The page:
The solar-powered Solar Impulse 2 airplane took off on its historic flight across the Pacific Ocean on Sunday. Swiss pilot André Borschberg will fly five days non-stop from China to Hawaii in the airplane powered by 17,000 solar cells.
NANJING, China – Swiss pilot André Borschberg took off in his Solar Impulse 2 airplane from the Eastern China city of Nanjing at 02:39 a.m. on Sunday (18:39 UTC, Saturday evening) on a record-breaking five-day flight covering 8,175 kilometers across the Pacific Ocean to Hawaii on the seventh and longest leg of its round-the-world flight. Borschberg will not use a single drop of fossil fuel on the historic flight in the single-seat airplane weighing just 2,300 kilograms and will instead rely on solar energy collected in its wings that are larger than a Boeing 747 to power its electric motors across the Pacific.
In a spectacular demonstration of the potential for renewable energy, Borschberg (62) will be alone in the tiny unpressurized and unheated cockpit for 120 hours. He will try to take several short naps of about 20 minutes several times each day to be able to stay alert for the ocean crossing. The perilous flight will also be the greatest challenge a solo pilot has ever faced, in an airplane that is powered by entirely from the renewable energy.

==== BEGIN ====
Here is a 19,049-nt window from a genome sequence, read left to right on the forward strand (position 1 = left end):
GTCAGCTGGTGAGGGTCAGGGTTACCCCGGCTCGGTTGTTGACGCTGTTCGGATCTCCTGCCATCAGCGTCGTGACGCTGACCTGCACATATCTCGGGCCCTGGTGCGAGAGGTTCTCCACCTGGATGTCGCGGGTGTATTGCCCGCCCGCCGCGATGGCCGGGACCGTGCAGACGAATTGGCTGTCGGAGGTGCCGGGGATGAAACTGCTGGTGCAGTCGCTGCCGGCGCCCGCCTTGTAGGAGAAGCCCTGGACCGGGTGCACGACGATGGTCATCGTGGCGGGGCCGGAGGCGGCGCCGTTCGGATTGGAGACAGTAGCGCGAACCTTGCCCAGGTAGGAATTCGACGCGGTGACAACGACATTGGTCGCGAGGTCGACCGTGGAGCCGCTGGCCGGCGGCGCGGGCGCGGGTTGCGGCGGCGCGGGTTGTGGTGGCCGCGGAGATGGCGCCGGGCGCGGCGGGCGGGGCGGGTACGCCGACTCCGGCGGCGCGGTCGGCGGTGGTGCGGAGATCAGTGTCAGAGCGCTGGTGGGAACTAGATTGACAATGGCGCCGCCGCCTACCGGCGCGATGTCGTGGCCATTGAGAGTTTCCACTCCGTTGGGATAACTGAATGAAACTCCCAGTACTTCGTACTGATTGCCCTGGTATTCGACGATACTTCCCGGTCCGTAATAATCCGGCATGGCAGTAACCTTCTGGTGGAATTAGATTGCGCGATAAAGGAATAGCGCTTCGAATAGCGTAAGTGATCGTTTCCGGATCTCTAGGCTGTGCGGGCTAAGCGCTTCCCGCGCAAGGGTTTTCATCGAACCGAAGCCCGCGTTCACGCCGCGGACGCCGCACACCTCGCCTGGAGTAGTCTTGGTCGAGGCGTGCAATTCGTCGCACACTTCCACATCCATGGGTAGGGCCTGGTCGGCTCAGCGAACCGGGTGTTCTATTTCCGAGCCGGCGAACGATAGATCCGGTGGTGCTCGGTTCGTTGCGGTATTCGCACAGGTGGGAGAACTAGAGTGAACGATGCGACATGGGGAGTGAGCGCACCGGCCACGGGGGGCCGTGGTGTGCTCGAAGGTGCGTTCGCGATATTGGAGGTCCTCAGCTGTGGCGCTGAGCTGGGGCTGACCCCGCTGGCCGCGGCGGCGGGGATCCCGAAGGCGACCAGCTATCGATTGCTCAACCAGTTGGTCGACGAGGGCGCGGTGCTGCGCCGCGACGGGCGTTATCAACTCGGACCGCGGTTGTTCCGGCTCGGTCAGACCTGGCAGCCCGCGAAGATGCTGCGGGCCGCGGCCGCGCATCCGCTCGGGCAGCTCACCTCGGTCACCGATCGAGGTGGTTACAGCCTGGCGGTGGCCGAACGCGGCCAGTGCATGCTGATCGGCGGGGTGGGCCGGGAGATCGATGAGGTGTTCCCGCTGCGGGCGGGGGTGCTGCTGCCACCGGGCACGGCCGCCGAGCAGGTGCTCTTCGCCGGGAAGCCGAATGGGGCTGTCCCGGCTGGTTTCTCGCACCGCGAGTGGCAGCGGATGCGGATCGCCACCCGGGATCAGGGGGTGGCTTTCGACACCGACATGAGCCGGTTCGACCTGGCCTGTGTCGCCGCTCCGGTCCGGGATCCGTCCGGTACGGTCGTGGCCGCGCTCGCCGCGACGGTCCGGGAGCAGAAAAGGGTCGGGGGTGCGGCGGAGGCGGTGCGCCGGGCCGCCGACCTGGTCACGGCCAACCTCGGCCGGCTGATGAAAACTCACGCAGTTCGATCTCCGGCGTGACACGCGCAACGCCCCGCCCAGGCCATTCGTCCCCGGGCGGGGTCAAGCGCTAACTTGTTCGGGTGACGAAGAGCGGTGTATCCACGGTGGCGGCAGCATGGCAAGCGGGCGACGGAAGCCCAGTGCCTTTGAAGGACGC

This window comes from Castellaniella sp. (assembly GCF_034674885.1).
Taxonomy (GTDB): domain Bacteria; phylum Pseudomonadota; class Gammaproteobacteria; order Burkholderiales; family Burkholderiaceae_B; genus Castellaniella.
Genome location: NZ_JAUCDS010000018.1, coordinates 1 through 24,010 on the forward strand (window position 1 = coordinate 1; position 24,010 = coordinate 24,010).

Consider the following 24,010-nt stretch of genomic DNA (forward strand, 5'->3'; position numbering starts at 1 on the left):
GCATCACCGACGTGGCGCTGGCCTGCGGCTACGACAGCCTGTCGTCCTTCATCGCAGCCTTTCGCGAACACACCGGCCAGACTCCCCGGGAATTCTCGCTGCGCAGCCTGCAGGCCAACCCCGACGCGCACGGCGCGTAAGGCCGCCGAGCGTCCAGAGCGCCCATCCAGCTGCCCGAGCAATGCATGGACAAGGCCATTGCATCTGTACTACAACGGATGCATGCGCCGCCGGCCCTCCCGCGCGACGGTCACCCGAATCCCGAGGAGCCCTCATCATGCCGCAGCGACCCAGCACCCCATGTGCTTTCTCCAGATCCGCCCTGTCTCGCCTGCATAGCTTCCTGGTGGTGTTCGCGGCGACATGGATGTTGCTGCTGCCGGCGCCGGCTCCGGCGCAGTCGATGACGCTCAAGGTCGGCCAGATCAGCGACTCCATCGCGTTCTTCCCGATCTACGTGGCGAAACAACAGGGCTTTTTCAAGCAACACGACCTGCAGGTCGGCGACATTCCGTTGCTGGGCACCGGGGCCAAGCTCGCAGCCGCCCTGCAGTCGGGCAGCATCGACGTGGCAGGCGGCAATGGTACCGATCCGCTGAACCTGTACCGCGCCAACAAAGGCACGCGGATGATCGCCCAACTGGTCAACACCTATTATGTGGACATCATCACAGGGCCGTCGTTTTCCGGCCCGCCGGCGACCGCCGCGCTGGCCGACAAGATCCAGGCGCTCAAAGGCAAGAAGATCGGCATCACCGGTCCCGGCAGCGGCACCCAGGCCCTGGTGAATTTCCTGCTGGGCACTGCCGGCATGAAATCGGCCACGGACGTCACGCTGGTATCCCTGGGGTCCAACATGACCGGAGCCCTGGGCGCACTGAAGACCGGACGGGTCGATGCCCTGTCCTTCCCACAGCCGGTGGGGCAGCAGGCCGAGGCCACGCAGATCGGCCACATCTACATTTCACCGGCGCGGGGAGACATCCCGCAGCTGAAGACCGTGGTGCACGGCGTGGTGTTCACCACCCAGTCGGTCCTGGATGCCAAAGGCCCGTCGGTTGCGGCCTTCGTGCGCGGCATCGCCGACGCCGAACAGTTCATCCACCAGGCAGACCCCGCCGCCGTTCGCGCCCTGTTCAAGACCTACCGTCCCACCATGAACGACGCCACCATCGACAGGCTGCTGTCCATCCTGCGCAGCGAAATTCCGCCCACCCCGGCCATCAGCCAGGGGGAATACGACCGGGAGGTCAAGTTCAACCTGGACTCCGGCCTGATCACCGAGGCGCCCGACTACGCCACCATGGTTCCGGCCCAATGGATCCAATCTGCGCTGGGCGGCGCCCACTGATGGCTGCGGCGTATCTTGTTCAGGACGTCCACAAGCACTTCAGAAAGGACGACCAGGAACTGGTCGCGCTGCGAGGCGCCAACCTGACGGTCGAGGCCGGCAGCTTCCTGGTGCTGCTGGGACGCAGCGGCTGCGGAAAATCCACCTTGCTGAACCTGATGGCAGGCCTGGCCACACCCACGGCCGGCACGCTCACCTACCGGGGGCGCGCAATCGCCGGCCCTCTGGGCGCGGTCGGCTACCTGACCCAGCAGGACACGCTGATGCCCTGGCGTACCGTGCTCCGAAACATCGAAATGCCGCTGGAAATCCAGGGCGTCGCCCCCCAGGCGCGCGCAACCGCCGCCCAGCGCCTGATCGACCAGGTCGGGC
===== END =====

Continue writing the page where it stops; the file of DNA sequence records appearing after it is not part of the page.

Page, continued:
The Swiss adventurer will fly to an altitude of 9,000 meters during the day, attempting to stay above any cloud cover to collect as much solar energy as possible, and will descend to 1,500 meters at night – gliding at times with the engines switched off — to conserve energy as the airplane flies towards Hawaii at speeds averaging less than 100 kilometers per hour.
The zero-emission Solar Impulse 2 took off on its 35,000-kilometer journey around the world to promote the use of renewable energy from Abu Dhabi in the United Arab Emirates in Mar! ch, with Borschberg and fellow Swiss adventurer Bertrand Piccard taking turns at the controls of the plane with its 72-meter wingspan. The airplane has so far had stops in Oman, India, Myanmar and China. The longest flight so far was 20 hours. It is expected back in Abu Dhabi in July.